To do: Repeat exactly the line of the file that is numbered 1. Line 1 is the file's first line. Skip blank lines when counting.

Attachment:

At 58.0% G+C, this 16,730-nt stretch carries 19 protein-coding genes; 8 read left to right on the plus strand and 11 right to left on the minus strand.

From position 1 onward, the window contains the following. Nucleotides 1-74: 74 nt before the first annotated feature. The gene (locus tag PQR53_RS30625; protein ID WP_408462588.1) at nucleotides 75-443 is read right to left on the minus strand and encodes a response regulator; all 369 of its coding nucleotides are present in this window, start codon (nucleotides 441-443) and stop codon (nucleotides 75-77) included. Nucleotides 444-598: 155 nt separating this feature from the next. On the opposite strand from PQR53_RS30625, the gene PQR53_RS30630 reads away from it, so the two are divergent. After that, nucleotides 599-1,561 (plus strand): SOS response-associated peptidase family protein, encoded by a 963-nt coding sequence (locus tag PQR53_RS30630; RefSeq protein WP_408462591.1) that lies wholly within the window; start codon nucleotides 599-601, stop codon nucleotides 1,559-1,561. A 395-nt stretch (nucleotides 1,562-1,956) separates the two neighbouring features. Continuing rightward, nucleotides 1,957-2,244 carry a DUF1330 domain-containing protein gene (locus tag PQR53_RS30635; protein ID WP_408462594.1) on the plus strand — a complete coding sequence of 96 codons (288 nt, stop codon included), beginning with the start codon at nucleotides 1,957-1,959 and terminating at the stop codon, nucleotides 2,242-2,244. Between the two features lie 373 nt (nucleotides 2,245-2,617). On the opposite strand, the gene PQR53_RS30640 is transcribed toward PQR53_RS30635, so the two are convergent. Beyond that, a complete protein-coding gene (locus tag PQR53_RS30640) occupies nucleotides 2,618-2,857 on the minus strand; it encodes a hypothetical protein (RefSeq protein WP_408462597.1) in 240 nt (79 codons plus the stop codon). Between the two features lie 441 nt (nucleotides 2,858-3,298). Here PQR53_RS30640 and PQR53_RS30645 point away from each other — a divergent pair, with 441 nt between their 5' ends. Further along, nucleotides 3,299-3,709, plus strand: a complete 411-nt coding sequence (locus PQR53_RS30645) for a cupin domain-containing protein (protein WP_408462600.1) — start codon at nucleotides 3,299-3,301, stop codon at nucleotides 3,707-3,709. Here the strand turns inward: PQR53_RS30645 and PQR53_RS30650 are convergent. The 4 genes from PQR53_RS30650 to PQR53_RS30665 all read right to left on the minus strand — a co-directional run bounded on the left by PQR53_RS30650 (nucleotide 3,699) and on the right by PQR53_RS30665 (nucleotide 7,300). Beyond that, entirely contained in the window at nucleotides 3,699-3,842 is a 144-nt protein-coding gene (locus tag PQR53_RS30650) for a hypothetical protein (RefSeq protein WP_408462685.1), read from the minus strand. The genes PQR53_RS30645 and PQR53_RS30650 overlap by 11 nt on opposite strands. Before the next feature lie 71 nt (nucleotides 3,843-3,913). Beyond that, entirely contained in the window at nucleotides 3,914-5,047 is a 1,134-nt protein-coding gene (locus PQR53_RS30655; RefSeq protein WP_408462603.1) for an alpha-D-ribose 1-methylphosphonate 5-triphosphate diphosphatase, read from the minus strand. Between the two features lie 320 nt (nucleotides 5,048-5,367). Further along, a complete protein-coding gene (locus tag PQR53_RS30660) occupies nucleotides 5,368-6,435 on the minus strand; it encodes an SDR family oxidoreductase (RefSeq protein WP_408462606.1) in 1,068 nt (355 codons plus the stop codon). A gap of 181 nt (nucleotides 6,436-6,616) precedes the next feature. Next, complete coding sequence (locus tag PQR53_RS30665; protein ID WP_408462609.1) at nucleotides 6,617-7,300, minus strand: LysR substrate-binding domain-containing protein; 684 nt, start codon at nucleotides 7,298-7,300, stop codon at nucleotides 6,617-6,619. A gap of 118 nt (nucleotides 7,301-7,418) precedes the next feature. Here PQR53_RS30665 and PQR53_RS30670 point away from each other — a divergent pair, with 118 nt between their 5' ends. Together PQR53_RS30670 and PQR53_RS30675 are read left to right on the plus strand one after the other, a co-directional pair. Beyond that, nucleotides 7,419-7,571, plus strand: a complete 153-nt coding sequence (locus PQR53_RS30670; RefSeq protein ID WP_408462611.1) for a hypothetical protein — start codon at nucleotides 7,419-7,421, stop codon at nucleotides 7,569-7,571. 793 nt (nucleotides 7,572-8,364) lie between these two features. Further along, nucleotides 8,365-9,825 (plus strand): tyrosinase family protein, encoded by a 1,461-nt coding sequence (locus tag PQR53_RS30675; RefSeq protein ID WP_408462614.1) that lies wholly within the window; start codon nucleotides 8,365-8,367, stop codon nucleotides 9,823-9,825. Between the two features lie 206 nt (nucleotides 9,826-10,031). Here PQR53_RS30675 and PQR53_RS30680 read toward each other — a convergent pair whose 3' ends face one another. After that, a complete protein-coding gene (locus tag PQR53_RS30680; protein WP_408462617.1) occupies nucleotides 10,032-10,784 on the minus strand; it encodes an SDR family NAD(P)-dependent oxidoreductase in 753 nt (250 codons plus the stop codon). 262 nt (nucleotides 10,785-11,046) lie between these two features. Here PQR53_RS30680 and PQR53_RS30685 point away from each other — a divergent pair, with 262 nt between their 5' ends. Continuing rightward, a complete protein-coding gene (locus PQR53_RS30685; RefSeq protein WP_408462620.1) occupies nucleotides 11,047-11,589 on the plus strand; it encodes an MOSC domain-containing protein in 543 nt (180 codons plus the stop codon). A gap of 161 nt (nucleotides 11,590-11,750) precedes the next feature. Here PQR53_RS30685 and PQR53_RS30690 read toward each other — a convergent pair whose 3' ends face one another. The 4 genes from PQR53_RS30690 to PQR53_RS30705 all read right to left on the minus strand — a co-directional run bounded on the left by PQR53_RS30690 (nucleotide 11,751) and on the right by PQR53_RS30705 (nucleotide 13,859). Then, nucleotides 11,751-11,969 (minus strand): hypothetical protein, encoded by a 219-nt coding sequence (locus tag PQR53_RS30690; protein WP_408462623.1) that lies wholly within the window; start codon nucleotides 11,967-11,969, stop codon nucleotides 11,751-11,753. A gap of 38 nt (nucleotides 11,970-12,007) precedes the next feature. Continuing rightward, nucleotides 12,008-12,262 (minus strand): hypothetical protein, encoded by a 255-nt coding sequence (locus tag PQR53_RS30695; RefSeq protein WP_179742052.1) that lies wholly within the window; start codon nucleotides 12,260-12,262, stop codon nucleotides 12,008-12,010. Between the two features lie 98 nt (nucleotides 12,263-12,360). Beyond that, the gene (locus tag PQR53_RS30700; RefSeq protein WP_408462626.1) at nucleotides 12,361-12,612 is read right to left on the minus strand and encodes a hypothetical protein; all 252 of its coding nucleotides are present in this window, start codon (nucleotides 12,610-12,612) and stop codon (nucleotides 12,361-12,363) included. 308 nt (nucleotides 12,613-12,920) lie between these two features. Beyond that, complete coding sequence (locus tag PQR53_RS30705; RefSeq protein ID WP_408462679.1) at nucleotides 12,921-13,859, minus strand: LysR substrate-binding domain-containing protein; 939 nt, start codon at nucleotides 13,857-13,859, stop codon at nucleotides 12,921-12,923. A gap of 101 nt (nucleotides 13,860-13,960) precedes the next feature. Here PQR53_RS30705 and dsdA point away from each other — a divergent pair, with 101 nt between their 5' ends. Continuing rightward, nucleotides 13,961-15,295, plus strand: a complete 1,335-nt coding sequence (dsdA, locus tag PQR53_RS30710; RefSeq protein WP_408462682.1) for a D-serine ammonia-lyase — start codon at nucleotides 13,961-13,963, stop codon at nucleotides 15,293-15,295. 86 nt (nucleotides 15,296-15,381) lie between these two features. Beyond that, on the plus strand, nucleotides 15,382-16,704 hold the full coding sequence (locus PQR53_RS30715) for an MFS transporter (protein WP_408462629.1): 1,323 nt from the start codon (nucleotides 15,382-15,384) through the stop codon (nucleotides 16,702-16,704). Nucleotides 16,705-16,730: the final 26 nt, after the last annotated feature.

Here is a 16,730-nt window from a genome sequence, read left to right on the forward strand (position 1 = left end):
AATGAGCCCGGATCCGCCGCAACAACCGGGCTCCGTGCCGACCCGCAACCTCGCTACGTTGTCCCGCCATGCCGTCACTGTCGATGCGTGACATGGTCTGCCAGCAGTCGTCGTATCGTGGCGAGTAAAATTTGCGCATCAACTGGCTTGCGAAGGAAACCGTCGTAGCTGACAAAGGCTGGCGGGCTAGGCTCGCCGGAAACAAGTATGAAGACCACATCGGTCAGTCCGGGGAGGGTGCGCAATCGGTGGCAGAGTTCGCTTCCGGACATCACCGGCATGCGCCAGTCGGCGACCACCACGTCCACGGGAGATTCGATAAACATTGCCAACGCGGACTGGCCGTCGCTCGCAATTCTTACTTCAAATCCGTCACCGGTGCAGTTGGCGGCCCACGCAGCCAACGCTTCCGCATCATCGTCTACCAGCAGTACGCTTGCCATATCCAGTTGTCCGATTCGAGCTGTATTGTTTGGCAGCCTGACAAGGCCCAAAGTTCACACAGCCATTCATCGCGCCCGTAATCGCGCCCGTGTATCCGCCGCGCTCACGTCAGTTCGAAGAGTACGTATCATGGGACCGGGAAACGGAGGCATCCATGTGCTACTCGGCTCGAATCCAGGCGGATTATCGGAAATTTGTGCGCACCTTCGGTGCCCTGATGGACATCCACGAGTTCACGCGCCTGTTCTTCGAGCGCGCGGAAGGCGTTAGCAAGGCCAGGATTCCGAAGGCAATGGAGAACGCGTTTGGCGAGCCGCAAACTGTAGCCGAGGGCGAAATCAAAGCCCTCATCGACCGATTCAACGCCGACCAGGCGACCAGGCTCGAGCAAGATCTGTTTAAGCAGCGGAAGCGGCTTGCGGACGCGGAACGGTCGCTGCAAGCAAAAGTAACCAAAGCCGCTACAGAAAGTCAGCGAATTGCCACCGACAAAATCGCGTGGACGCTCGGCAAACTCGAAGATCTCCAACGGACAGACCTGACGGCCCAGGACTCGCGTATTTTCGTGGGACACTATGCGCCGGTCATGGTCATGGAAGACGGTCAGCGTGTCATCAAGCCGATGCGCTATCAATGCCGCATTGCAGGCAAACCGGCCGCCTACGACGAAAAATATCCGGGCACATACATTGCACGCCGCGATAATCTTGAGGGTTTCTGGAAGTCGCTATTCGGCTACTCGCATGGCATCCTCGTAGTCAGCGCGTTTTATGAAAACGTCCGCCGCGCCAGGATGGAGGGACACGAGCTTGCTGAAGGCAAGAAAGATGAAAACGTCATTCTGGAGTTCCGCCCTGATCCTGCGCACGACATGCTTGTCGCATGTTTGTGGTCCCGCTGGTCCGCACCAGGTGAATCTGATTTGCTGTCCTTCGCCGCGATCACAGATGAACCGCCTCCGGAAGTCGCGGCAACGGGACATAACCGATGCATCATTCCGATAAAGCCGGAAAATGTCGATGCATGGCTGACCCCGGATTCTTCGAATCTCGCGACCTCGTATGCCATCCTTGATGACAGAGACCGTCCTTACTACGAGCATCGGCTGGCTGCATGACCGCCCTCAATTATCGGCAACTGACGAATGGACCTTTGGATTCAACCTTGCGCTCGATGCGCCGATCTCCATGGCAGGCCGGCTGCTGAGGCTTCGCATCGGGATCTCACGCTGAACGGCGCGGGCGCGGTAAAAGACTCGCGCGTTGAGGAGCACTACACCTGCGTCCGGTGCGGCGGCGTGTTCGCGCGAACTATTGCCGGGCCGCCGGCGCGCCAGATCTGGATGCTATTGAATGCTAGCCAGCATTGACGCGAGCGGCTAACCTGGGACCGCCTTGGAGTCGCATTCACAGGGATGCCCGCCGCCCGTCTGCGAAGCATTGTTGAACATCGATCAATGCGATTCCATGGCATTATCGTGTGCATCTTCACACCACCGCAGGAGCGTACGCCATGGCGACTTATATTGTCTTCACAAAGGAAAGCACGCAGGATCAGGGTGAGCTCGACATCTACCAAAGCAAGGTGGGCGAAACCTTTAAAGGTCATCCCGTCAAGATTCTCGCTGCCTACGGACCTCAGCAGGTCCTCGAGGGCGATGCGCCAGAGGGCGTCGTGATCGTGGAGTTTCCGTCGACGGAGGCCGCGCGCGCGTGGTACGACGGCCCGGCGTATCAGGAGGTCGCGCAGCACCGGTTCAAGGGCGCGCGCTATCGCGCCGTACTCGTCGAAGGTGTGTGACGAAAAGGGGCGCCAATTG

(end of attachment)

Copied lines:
At 58.0% G+C, this 16,730-nt stretch carries 19 protein-coding genes; 8 read left to right on the plus strand and 11 right to left on the minus strand.